10th September 2010
|Word Count 2740 |
Congenital heart disease (CHD) accounts for a large portion of clinically significant birth defects, and remains the leading cause of infant deaths (M. Torres, Pharm, & Nieves, 2008). Advances in paediatric cardiology, cardiothoracic surgery and intensive care have dramatically improved survival for these children. However, even with this progress there remains to be an expected and reproducible fall in cardiac output, low cardiac output syndrome (LCOS), after cardiac surgery (Bailey et al., 2004; Ravishankar, Tabbutt, & Wernovsky, 2003; M. Torres, et al., 2008).
In the following assignment I will be reviewing the evidence relating to the use of milrinone, a phosphodiesterase inhibitor that is commonly used to increase cardiac output in children after cardiac surgery. I will focus on LCOS in children and the pathophysiology surrounding this. I will also examine the biological action of milrinone and how it has been shown to increase cardiac output in children after surgery. This will include the review of three studies that support this finding. To conclude, I will include other relevant literature and discuss their relevance within the New Zealand setting.
The prevention and initial treatment of LCOS is now a key priority of intraoperative practice and postoperative intensive care. It is a clinical syndrome that complicates 25% of infants and children early after cardiopulmonary bypass (CPB). Consequences of LCOS are the need for prolonged mechanical ventilation, longer intensive care stay and increased risk of sepsis and mortality [pic](Jones, Hayden, Fraser, & Janes, 2005; Ravishankar, et al., 2003; Stocker et al., 2007).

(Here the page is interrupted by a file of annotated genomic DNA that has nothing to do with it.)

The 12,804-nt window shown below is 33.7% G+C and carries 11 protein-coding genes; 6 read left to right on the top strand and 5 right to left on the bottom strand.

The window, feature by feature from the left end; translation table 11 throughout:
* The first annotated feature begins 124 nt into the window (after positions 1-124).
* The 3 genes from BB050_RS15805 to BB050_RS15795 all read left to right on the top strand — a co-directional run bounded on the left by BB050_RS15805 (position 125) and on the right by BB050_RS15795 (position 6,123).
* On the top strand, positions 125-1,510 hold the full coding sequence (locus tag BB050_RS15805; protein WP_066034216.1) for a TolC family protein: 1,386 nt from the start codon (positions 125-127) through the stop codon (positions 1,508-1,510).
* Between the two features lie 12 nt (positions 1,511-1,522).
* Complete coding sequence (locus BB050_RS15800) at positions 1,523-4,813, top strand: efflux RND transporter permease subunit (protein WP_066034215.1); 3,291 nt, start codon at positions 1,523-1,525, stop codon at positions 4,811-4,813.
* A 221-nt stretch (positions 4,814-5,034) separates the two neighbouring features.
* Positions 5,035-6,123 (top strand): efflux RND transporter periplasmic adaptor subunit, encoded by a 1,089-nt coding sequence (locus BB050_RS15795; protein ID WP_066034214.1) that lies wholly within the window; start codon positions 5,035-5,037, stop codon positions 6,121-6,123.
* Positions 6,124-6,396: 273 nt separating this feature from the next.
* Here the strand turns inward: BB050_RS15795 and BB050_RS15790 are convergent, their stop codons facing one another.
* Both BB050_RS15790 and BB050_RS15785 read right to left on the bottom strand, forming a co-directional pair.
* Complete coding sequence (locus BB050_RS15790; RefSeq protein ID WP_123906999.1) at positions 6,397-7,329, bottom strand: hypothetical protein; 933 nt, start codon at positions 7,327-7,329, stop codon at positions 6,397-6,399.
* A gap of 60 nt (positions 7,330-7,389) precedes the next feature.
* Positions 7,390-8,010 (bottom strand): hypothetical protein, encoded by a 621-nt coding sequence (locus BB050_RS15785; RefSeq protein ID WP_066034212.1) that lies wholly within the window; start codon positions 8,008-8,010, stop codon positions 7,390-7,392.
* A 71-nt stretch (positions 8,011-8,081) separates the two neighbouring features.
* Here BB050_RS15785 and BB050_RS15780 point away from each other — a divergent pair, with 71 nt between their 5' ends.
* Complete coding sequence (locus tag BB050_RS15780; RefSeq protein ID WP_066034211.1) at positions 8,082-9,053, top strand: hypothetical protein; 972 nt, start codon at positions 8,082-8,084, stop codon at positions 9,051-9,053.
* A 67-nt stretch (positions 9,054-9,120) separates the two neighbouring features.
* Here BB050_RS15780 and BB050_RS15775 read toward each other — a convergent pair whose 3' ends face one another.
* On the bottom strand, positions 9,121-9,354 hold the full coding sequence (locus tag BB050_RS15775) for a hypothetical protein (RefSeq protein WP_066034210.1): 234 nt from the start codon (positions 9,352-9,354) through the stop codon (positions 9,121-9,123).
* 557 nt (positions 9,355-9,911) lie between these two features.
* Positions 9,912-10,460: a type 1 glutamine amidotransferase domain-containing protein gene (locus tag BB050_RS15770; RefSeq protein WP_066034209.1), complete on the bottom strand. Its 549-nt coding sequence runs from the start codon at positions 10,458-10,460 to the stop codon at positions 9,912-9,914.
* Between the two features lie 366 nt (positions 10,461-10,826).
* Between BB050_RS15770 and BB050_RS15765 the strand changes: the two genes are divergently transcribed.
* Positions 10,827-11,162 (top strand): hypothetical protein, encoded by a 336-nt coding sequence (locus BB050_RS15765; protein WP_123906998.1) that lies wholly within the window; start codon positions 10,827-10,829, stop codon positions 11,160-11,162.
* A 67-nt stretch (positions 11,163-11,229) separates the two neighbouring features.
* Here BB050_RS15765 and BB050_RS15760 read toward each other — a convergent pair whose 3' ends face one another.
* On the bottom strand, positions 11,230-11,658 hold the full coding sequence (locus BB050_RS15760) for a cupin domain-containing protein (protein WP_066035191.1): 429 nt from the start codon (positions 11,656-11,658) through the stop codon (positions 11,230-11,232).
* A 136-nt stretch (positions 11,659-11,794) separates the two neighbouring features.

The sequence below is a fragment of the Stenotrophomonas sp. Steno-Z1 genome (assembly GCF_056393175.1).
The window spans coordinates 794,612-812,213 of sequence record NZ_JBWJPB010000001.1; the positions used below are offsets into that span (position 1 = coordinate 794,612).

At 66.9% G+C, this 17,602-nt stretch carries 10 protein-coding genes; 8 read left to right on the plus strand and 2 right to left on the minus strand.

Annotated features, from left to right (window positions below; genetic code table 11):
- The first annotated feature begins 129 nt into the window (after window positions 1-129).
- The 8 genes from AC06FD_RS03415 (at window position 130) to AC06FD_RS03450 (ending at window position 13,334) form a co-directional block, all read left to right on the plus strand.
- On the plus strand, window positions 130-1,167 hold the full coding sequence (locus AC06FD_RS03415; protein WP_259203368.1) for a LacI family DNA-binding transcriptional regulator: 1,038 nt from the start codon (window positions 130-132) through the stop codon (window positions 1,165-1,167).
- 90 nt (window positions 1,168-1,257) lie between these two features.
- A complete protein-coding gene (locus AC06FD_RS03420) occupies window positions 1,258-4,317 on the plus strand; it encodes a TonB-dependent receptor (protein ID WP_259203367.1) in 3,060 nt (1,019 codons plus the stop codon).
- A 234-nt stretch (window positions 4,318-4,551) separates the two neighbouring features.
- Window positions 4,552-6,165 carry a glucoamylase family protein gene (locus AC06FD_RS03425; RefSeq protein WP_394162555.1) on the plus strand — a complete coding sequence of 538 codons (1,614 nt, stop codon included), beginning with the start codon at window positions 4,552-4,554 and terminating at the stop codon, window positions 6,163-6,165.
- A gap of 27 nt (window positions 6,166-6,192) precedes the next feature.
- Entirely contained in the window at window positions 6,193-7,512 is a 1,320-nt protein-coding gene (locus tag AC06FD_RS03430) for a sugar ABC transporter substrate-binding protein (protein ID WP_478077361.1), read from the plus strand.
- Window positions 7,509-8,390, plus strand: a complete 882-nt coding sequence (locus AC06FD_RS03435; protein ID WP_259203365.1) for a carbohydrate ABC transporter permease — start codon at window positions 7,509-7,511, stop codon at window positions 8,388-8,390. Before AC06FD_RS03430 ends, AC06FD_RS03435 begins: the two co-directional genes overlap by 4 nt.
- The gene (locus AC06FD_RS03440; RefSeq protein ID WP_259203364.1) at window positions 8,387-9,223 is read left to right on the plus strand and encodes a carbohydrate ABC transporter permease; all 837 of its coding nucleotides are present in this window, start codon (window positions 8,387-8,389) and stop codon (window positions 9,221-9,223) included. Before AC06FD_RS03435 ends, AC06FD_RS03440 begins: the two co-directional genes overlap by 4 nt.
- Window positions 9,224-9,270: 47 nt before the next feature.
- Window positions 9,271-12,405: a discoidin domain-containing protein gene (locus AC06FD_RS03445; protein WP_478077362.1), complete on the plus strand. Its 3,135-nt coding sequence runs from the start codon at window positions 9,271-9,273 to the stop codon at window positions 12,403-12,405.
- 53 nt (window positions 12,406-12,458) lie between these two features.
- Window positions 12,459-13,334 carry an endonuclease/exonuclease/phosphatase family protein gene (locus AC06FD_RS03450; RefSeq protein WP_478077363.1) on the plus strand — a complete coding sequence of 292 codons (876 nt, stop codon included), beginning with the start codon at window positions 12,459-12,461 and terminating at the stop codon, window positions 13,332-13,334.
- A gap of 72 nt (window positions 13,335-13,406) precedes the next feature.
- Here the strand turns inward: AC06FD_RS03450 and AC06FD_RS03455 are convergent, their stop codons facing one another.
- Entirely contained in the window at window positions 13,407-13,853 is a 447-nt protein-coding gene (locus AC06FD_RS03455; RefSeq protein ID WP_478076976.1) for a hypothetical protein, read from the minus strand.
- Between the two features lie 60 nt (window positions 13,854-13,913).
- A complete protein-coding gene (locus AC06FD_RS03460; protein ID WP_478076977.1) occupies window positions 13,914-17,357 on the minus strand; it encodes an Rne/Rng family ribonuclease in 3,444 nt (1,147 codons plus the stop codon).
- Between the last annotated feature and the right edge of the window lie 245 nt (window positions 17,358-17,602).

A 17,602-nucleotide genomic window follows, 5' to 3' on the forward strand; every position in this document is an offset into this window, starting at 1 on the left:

Although there have been advances in myocardial protection, surgical and CPB techniques, an expected fall in cardiac output occurs between 6 and 18 hours after surgery (Ravishankar, et al., 2003). Causes of LCOS have been described as being multifactorial, including myocardial ischemia during aortic cross clamping, alterations in systemic and pulmonary vascular reactivity, reperfusion injury, hypothermia and activation of the inflammatory and complement cascades. Residual cardiac lesions may also contribute to LCOS in the post operative course (Costa Auler Jr, Costa Barreto, Gimenez, & Abellan, 2002; Hoffman et al., 2002; Jones, et al., 2005; Ravishankar, et al., 2003).
Cardiac output is the volume of blood ejected by the heart in one minute. Heart rate and stroke volume determine cardiac output (Hazinski, 1992; McCance & Huether, 1998). Preload, ventricular fibre shortening and afterload determine the stroke volume (Kulasekaran K, Sargent PH, & Flenady V, 2004).
The clinical characteristics of LCOS are low blood pressure, tachycardia, oliguria and poor peripheral perfusion. Laboratory parameters such as blood gas analysis looking at lactate, mixed venous oxygen saturations and acidosis may also give an indirect assessment of cardiac output and oxygen delivery....